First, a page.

Page images

Exempla Moralia:

Third Book of New

English Examples,

T o B E ;, ;.'
Rendered into LAT1N%

Adapted To The

Rules of the -latin Grammar,

Lately printed
For the Use of YOUTH.

[merged small][graphic][merged small]


". r ..*.'. - '' . .

OiV /fo Publication of the Introduction to the Latin Tongue, lately printed at this Press, it was found necessary to form new Examples for Latin Exercises, adapted more particularly to the Rules of that Grammar.

To fay nothing at present of former Colletliens of this Kind, let it suffice to observe, that the Examples of this Book are almost all founded on Classical Authorities.

Tor the farther Benefit of Tuition, a new Publication for the instruction of 2'outh in Antknt History, is published under the Titlt of

Historia Antiqua.



$ <> <> O O <> O O <> <> f



The Agreement of the Nominative Case and the Verb.

Verbum Personale concordat, &C.

A Verb Personal (or, a Verb that has Persons; -" as, sirst, second, and third,) must be of the fame Number and Person with the Nominative Case;. as, '.

1. Virtue excelleth all Things in itself, all gotd 'Things are at Hand, with whom is Virtue.

2. GoodAlen hate to Sin, from a Love of Virtue.

3. Wicked Men fancy that they can appease the Gods with Gifts and Victims, but they lose both their Labour and Cost.

4. Dear are Parents, Children, Kinsfolks, Friends, but our Country alone contains the Affections of all these: What good Man therefore would scruple to die, if he can be serviceable tef his Country?

5. No Man enjoys perpetual Good;

6. Play suits not every Age.

A:*. 7. Where

7. Where prudent Counsellors are wanting, a Nation goes to wreck, as a Ship does without a Pilot: Nor is one sufficient; for then only is a Country safe, when many wise Men govern Affairs.

8. The Physcian who has done his best, is aequitted, tho' the Patient die, and so is the Advocate, tho' the Client lose his Cause.

9. It is better to be called too liberal than ungrateful; good Men will praise the one, and bad Men will condemn the other.

10. Too much Liberty will end at last in some great EviL .'. --.',.-, , ,

Note, If two or1 more Nominative Cases singular, with or without a Conjunction copulative, come before a Verb; the Verb may be rendered in the Plural Number,

1. Food and Apparel must be adapted to tlie Health of the Body, not to Pleasure.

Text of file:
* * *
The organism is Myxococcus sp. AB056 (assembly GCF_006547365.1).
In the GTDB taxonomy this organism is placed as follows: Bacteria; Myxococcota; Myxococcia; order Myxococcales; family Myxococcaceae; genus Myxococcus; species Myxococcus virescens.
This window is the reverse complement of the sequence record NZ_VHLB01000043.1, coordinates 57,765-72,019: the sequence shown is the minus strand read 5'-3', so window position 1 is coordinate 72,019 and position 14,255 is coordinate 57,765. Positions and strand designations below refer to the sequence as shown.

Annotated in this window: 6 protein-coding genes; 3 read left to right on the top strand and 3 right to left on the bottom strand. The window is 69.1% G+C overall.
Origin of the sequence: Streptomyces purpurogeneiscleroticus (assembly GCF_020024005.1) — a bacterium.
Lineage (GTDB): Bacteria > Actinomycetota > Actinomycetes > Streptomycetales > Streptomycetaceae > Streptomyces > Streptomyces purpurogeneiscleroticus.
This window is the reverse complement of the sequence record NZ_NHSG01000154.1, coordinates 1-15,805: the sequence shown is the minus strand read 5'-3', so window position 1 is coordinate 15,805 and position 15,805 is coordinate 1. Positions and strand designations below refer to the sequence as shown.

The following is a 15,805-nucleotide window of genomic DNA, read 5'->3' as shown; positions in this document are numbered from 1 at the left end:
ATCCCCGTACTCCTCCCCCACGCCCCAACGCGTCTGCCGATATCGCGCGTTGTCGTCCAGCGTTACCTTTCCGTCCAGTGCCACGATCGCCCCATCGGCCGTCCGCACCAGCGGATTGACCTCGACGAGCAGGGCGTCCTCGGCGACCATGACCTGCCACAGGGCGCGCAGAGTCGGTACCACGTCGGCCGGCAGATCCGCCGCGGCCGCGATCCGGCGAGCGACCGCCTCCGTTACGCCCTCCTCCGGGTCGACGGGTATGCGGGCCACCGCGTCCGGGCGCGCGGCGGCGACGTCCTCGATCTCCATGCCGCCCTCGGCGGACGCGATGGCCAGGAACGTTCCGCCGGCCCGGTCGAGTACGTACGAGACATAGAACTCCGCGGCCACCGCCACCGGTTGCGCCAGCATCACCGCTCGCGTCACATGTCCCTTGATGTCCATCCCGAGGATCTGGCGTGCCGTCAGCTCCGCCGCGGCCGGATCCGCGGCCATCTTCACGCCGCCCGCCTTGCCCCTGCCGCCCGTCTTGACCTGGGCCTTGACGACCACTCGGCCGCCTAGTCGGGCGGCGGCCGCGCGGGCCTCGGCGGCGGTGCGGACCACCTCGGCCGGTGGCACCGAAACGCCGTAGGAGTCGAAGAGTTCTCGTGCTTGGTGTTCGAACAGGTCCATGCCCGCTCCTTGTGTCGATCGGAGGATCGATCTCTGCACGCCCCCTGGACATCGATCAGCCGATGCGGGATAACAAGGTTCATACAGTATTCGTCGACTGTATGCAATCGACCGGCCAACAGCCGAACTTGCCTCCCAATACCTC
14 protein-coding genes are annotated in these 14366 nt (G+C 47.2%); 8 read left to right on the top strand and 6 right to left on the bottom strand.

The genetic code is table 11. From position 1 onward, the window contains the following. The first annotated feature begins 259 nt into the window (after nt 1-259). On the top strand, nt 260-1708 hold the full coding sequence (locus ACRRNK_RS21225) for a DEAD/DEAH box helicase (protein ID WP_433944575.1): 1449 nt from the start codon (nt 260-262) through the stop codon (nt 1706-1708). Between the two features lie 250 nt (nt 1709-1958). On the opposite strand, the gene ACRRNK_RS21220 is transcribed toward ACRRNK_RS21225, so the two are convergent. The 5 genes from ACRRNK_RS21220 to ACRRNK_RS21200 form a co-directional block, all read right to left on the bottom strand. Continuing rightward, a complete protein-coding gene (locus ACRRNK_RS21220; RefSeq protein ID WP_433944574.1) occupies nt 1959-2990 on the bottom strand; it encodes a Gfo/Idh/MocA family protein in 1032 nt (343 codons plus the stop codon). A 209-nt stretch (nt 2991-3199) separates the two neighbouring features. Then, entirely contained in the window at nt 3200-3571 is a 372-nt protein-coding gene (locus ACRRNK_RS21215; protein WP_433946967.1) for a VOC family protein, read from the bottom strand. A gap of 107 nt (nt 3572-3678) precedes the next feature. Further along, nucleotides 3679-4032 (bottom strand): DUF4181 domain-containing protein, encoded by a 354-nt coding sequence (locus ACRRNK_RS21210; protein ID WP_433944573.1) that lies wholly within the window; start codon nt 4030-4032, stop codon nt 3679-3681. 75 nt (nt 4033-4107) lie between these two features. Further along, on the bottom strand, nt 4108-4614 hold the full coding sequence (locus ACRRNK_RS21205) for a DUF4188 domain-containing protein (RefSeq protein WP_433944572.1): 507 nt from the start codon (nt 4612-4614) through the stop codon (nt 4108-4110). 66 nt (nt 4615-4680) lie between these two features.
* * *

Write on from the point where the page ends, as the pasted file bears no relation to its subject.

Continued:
2. The Wife and Husband ought never to be angry both at once.

3. Life, Death, Wealth, Poverty, baft great influence over all Men.

Nominativus Pronominum raro, &c.

CT3 H E Nominative Case of the Pronouns, Ego, -* Tu, Nos, Vos, are seldom expressed in Latin, unless for DifliniTion's Sake, or when an Emphasis (i. e. a particular Stress or Vehemence of Expression) requires it; as,

1. When / regard not your Business, do not you regard mine.

2. / knew

as. /'knew not the Way of speaking ill; but'ye are now my Leaders, and /am determined to follow you.

3. Certainly /am the unhappiest Man in the World; if any Mischief happens to our Family; /' feel it first, / know it first.

4. As we are happy or miserable, compared with others, so other People are miserable or happy, compared with-us.

5. / think you are of a mild Disposition towards your Children,, and that your Son is dutiful-; but hi' did notknow you enough, nor youhim; this often happens, where they live not well.

6. Ihu are a Judge; fee, that you are not ac-cased of any Thing.

7. We are Rulers of. the- State; ye, not even o£ Slaves..

So if He or They for Men, Persons, People, sffiben in general) come before a?Verb, you mujllt!ave out the Nominative Oast? in Latin,- unless as in the foregoing Rule if be 'required by some Distinction or - Emphasis -of. Expression-; as,-

n ffe'wss accounted noble among his Equals. 2. Ihey direct us well, who forbid us to d» what we doubt whether it be just'or unjust.

Aliquando Oratio est Verbo, &c.

gOmetimcs a whole Sentence, or Part of a Se'ntence, or an Infinitive Mood, stands instead of a Nominative Case to the Verb; as,

A 3 1. r«

« PreviousContinue »